Top 25 Kubernetes Tools For Deployment And Management!
In this article, we will tell about the tools that greatly facilitate the work with the deployment of Kubernetes and help build a CI/CD.
Deploying Kubernetes Cluster
Ansible role set for Kubernetes deployment and configuration. Kubespray works on AWS, GCE, Azure, OpenStack, and bare metal IaaS. Kubespray is an open source and open source project, under the hood of kubeadm.
Thanks to Kubespray, to create resources (virtual machines, networks, balancers, and so on) and orchestration it is enough to know Ansible, other tools are not needed. If you are familiar with Ansible, this can be a great help.
Kubernetes distribution tool starting from version 1.4. Helps to initialize Kubernetes clusters in their best configurations on the existing infrastructure.
Kubeadm does not know how to dynamically create the necessary infrastructure in the cloud. Its main advantage is that it can run minimally viable Kubernetes clusters in any environment. However, add-ins and network settings are not included with Kubeadm, so you will have to configure everything manually or use other tools.
Helps to create, delete, update and support Kubernetes industrial fault-tolerant clusters from the command line. This tool officially supports Amazon Web Services (AWS). GCE support is in beta, and VMware vSphere is in alpha. Support for other platforms, including OpenStack, is also planned. Kops allows you to control the full lifecycle of a Kubernetes cluster, from infrastructure preparation to cluster removal.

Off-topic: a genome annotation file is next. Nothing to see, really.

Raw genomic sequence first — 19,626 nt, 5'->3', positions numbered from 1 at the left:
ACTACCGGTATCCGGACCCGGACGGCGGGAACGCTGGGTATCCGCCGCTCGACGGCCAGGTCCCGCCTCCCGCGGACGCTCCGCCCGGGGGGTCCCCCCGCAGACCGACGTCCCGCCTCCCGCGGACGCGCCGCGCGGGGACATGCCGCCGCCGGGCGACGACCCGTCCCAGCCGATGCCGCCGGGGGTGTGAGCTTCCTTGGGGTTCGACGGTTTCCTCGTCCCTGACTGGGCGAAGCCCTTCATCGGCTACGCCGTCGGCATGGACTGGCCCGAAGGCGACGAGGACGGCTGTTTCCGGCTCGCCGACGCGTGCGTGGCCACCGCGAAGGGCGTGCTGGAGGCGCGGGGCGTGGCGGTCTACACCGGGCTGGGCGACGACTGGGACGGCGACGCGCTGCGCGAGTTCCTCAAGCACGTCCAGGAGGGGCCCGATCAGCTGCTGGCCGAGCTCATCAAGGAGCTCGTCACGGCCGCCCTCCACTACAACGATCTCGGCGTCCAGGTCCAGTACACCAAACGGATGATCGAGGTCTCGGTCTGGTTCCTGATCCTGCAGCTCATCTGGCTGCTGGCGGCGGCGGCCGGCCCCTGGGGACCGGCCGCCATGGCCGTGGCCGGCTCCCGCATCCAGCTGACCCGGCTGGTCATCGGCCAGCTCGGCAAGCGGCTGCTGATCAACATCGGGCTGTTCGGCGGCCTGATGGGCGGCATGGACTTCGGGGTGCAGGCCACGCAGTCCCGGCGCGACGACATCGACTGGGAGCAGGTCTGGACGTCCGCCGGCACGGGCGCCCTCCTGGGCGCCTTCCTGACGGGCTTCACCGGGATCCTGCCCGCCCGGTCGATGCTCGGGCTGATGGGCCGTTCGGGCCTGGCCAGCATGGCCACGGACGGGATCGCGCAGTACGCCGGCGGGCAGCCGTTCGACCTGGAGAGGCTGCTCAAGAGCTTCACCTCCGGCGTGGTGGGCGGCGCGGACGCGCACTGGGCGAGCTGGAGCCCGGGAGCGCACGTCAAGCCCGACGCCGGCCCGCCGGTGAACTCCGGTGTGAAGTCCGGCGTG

Terminal console for the cluster Kubernetes, with which you can manage the cluster and track its status in real time through the good old interface. Kubebox shows how hearth resources are involved, monitors a cluster, shows container logs, and so on. Even in it, you can easily navigate to the desired namespace and run the command in the correct container to quickly troubleshoot or restore work.
Provides UI for performance analysis. Aggregates and summarizes metrics from various sources shows administrators high-level analytical data. Kubedash uses Heapster as a data source, which runs as a default service on all Kubernetes clusters and collects indicators and analytics in each container.
Open source UI for Kubernetes, which can be used instead of the native kubectl console. The tool is interesting not only for developers but also for project managers, as it helps to monitor projects running in the Kubernetes cluster in an intuitive interface. The tool allows you to manage running applications, integrates with CI/CD pipelines. Containerum UI will be especially useful to those who only master Kubernetes.
A small bash-script for aggregating logs of many tools in one stream. The original version of Kubetail does not know how to filter or allocate, but on Github, there is a separate fork that can paint logs using MultiTail.
A tool for troubleshooting and monitoring Docker Swarm and Kubernetes clusters. Weave Scope automatically generates application topologies and architectures, which helps to find bottlenecks in the operation of applications. You can deploy Weave Scope as a standalone application on a local server or laptop, or use it as a SaaS in the Weave Cloud. With Weave Scope, it is easy to group, filter, and search containers by name, label, resource consumption. Unexpectedly useful functionality: you can log in to the Kubernetes nodes as root user from the web console, without having ssh access.